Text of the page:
What is Scareware? – Scareware is cleverly designed to look like legitimate software warnings to get the user to “buy” a fix for a problem. Typically, the user will get a popup about their PC being infected with hundreds of infections and offer to remove these by buying a fake antivirus program. The user may click on the fake program to purchase it which will result in the user paying for the infection and getting nothing in return. This particular malware will cost you twice as much if you buy the fake software then find that you have to pay a real company to get it repaired.
My advice would be to always allow your trusted IT solutions provider to repair infections or you may end up paying a lot more than you bargained for. With services like Remote Support (which we offer), these infections can be cleaned up without you having to take the time and endure the aggravation of unhooking your PC to take it in for service nor do you have to invite a technician into your home for hours to get your PC repaired.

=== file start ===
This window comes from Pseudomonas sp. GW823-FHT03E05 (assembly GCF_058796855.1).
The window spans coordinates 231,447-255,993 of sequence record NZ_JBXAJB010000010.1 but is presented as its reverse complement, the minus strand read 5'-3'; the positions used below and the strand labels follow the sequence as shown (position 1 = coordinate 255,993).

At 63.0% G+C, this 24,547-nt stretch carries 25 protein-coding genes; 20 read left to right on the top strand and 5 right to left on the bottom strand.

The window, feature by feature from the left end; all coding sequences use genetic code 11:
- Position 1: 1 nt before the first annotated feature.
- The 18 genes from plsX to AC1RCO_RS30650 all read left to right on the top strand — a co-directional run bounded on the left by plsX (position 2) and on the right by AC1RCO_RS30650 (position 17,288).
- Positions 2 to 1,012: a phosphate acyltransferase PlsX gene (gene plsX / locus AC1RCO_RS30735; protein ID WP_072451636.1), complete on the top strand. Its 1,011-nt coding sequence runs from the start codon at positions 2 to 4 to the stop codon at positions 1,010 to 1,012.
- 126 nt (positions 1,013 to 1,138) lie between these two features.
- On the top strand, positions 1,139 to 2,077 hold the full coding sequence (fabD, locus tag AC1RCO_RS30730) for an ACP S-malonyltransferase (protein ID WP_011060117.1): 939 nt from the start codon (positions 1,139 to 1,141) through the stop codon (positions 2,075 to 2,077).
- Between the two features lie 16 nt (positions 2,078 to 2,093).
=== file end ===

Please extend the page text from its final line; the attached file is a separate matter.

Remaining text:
What are Trojans? – Trojan horses are software that look like they are doing something routine, but secretly have malicious code that does something else. In many cases, Trojans will create a backdoor that allows your PC to be remotely controlled, either directly or as part of a network of computers also infected with a Trojan. The major difference between a virus and a Trojan is that Trojans don’t replicate themselves—they must be installed by an unwitting user. Many times these are installed by users clicking on links in email or using file sharing programs. One obvious sign you are infected with a Trojan is when your email contacts are getting junk mail which is coming from you or appears to be coming from you. After all, your friends are more likely to click on a link from you (which will infect their computers).